DataScience@NIH reflects a shared commitment to fostering discovery through data. Our Institutes and Centers are looking for ways to harness the computational and quantitative sciences to elevate the impact and efficiency of biomedical research.
We learned many lessons about managing large data sets through the first phase of the Big Data to Knowledge (BD2K) program, the NIH cornerstone of data science initiatives. But we have much more to learn and a long road ahead, a journey made all the more challenging by the accelerating pace of data creation.
Obviously, we’ll be learning as we go—just as science always has.
Among the questions we’ll be asking are:
- How should NIH ensure its data sets remain findable, accessible, interoperable and reusable?
- How do we develop a workforce skilled in evaluating and analyzing data sets?
- How do we stimulate innovative analytical strategies?
- And how can we balance public-private partnerships for data sustainability?
I don’t have the answers yet, but I do have a sense of the direction we’re heading.
More importantly, I have several assets to help move the NIH further along the path of data-driven discovery.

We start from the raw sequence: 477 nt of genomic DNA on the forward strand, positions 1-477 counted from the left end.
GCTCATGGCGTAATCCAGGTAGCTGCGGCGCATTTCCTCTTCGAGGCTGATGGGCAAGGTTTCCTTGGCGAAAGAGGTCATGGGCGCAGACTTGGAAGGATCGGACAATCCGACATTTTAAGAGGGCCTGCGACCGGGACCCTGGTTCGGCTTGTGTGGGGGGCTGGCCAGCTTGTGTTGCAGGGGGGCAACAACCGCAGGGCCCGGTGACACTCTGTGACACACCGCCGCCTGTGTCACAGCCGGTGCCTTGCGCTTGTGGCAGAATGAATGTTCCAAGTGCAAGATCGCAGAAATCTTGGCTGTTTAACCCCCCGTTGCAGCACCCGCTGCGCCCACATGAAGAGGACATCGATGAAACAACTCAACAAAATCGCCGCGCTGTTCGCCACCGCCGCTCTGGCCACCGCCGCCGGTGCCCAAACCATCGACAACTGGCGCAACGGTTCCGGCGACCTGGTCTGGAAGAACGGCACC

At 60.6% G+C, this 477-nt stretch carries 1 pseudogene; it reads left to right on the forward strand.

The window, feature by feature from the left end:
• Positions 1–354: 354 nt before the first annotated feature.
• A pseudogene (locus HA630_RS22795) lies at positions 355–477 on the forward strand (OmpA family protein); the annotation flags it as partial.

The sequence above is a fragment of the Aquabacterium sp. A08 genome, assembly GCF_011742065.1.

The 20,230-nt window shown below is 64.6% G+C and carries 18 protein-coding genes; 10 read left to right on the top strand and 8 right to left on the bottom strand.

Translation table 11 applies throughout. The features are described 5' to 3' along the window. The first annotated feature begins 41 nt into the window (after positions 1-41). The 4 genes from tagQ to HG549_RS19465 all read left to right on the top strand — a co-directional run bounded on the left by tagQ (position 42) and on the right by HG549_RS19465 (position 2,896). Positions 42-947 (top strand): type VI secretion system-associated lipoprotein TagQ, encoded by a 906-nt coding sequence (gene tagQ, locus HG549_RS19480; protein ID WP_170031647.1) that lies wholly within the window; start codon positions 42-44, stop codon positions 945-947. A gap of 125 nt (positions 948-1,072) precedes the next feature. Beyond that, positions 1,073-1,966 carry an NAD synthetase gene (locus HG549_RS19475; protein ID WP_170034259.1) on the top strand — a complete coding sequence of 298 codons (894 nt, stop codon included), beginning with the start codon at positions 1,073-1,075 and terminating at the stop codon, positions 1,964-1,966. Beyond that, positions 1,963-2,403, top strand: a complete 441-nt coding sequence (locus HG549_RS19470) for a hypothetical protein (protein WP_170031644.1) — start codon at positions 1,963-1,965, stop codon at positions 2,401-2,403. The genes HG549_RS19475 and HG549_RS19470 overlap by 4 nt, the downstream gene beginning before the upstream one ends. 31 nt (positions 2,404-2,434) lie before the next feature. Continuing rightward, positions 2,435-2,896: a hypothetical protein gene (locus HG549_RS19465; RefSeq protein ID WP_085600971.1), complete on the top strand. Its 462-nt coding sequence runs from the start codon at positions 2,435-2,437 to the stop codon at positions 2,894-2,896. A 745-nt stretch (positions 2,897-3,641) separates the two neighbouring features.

First, I have the support of the NIH Institute and Center directors and executive leadership. Through near-weekly meetings, we are planning activities and investments to help maintain the momentum BD2K has generated around data science.
Second, we have broad agreement on our key activities—acquiring, curating, and preserving data sets—so we know where to invest our energies.
Third, we have a host of NIH staff already involved in BD2K initiatives who are ready to help us pivot toward the future. Their experience is invaluable.
We have yet to define specific projects, but over the next few weeks and months I will share some of our thinking. I hope you’ll travel with me and offer your ideas of where we ought to go and the best way to get there.